The year 2019 has been tough for the domestic steel industry as both stocks and commodity prices dropped significantly during the year.
With steel consumption slipping to unexpected levels on the back of an extended monsoon, the US-China trade war, and a liquidity crunch in the domestic market, among several other factors, prices of the alloy plunged almost 34 per cent in the period under review.
“The steel industry had not seen such a steep price fall in the past two-three years. Hot-rolled coil prices slumped continuously for 21 straight weeks (during the year) and have led to lowering market consumption estimates to 4.5 per cent for FY21,” said Amit Dixit, analyst with Edelweiss Securities.
The industry had estimated market consumption growth at 7 per cent at the beginning of FY20. In the last two years, domestic steel demand has grown 7-8 per cent. In 2019 so far, hot-rolled-coil prices have dropped to the lowest level of Rs 33,000 per tonne from the high of around Rs 44,000 per tonne in the year.
Meanwhile, large domestic steel players such as JSW Steel and Tata Steel had to cut production to align themselves with the market consumption pattern and announced capex cuts as well.
State-owned Steel Authority of India (SAIL), Delhi-based Jindal Steel & Power Ltd (JSPL), and Rastriya Ispat Nigam are among other large players in the domestic market.
Taking the calendar year into consideration, since the quarter-ended March, most top producers have witnessed a fall in their revenue stream, leading to margin contraction sequentially, indicating a grim business climate. Jindal Steel was the only player with expanded margins due to higher exposure to long steel products, where the drop in revenue was not as sharp as that for flat players (see chart).
Flat steel products are used in the auto sector, while long products find wide application in infrastructure and construction. The unprecedented fall in the auto market due to a liquidity crunch hit flat players such as Tata Steel and JSW Steel the hardest.
Society of Indian Automobile Manufacturers (SIAM) showed passenger vehicle sales decreased for the tenth straight month in August by 31.57 per cent to 196,524 units. This was the sharpest fall registered since SIAM started recording data in 1997-98, said the industry body.
Amid the gloomy business environment, in which players relied on exports to meet revenue targets since realisations remained shifty back home, ArcelorMittal, the world’s largest steel producer, entering India in a joint venture with Nippon Steel was a positive development. The joint venture acquired Essar Steel early this month.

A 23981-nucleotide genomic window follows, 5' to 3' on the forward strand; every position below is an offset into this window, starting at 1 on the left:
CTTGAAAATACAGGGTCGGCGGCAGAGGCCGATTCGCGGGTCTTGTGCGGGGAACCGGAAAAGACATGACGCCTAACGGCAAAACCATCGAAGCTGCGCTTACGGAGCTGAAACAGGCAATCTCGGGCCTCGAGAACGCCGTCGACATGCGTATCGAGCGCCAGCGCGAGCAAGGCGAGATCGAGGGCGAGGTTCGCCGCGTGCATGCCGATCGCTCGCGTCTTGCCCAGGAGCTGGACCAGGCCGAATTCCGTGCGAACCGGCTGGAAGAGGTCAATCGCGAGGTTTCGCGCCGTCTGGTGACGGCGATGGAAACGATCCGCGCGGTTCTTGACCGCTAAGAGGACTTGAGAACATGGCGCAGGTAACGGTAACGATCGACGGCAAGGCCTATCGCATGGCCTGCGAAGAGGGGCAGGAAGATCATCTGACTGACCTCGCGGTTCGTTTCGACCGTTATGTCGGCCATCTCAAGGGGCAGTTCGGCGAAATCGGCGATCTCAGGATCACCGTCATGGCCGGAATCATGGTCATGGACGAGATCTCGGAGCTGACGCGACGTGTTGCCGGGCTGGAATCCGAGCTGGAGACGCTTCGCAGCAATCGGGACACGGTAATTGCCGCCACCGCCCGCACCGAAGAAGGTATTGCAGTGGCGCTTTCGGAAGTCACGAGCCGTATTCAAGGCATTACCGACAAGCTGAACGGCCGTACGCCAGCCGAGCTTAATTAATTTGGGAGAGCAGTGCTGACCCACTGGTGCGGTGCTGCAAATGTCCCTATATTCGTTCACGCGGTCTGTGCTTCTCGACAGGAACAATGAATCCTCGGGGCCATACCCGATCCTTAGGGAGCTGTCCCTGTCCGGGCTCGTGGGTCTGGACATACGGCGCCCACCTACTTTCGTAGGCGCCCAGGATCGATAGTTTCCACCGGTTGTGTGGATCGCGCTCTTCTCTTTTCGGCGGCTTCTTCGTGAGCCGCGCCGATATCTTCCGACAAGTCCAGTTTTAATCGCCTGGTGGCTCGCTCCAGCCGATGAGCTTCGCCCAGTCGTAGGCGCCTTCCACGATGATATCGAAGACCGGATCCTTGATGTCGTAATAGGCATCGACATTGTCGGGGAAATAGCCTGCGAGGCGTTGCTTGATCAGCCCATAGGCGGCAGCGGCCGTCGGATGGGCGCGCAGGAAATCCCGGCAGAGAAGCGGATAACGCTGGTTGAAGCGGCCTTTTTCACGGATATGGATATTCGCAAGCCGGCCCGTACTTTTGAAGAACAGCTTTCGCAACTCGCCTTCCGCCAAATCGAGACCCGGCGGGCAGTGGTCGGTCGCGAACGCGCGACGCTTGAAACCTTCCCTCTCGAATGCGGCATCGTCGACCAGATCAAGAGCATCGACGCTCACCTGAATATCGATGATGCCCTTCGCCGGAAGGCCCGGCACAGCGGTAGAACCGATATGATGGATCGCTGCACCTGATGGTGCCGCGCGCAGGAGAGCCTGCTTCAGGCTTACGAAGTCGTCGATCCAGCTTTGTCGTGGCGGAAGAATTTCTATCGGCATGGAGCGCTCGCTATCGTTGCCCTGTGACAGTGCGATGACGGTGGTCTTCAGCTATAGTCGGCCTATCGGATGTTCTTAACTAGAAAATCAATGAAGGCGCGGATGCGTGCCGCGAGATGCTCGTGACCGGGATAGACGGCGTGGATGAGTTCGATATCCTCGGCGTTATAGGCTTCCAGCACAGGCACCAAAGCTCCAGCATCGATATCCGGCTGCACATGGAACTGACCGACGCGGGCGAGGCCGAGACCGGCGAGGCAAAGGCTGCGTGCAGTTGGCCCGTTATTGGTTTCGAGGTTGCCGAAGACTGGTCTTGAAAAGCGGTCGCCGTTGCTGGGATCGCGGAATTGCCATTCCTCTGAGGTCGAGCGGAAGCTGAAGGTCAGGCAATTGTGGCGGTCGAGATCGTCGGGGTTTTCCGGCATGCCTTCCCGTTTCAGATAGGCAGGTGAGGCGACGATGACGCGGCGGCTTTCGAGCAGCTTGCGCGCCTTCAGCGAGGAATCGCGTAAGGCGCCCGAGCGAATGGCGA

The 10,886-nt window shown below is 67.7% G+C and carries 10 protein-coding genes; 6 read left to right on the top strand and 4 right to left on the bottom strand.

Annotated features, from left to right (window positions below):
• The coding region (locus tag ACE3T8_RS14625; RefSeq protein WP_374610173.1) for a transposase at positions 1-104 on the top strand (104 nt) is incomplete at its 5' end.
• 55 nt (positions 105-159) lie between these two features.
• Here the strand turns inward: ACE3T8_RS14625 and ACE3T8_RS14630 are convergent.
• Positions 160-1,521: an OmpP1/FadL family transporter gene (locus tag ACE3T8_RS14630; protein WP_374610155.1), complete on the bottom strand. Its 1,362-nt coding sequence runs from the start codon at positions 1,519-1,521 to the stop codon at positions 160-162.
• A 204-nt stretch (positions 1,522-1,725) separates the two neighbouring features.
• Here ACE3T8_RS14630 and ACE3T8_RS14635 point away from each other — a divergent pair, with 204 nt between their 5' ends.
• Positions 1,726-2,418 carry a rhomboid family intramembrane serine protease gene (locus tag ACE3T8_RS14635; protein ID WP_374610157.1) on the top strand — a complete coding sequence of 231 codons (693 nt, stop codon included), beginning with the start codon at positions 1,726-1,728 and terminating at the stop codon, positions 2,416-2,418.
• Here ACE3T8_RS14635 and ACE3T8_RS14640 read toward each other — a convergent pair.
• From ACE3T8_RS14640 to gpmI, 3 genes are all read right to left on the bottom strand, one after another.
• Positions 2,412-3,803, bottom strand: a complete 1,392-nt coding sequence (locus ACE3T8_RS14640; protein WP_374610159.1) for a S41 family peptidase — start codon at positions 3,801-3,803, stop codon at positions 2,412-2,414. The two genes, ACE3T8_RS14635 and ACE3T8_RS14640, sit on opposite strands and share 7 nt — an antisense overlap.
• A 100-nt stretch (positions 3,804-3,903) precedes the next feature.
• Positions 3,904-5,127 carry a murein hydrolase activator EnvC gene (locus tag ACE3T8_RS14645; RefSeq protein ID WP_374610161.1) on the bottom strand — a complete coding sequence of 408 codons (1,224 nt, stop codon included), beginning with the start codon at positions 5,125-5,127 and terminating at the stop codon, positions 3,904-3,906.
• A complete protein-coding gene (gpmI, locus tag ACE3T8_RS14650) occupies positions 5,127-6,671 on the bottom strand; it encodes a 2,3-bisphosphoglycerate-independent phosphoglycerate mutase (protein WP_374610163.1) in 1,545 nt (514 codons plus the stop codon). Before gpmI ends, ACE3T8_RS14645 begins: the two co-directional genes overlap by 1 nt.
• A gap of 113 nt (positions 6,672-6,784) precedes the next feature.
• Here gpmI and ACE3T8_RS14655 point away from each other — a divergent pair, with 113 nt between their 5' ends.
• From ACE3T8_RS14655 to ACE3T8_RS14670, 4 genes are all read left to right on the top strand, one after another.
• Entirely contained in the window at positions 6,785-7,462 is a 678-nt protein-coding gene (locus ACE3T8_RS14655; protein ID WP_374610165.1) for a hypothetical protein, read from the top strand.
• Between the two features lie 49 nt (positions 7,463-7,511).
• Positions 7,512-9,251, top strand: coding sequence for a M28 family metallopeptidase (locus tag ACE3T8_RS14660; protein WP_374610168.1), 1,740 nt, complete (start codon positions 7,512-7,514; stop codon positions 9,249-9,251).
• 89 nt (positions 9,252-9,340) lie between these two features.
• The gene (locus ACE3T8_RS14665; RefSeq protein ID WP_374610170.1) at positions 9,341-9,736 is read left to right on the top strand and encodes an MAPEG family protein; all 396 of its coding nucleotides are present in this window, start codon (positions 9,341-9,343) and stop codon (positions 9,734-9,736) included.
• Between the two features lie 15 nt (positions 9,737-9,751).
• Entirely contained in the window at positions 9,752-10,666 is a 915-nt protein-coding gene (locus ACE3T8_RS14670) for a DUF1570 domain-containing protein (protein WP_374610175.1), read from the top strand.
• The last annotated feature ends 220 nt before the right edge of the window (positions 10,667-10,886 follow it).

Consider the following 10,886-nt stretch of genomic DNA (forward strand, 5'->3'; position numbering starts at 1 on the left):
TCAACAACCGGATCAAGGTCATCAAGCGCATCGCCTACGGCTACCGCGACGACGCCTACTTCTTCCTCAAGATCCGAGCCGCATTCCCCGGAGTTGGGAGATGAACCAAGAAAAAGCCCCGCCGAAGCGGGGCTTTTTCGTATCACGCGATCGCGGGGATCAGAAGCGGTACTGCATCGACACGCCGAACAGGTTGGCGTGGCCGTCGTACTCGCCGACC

“Mittal entering India market has brought hope for better capacity utilisation along with expectations of new capex for the coming year,” said Nikunj Turakhia, president of the Steel Users Federation of India (SUFI).
According to the Joint Plant Committee data, India exported 3.94 million tonnes during April-September as against imports of 4.02 million tonnes in the same period. Consumption was slightly up at 50.84 million tonnes in April-September from 48.45 million tonnes in the same period last year.
“For the last couple of months there have been no imports. This is not good for the consumer as Indian players are not competitive in some products and importing such products is needed for the white goods industry,” said a Mumbai-based analyst.
Dual faced cold-rolled steel and a higher grade of galvanised-colour coated steel are some of the examples of such products.
Hoping the worst is behind, steel industry executives are looking forward to a better price scenario, coupled with a pick-up in consumption, mainly in the infrastructure and construction segments.
In the past couple of months, domestic producers have raised prices by Rs 2,000-2,500 per tonne.
“The recent price increase has led to a slight pick-up in demand since there is some stocking taking place and so the demand here is B-to-B (business-to-business). Only when the demand goes B-to-C (business-to-consumer) can we say that actual demand pick-up is happening in the market,” said the trader.
Though the trade war between the US and China is not over, it is not expected to aggravate, given that reconciliation is on its way, said brokerages.
“Reconciliation happening between the US and China should heal the global industry, which in turn will impact the domestic market positively,” said Vishal Chandak, analyst with Emkay Research.
The domestic industry remains hopeful that the Budget would also bring some relief to the steel sector.
The key to revive flat steel production in the market would be to improve liquidity for the auto sector, said officials.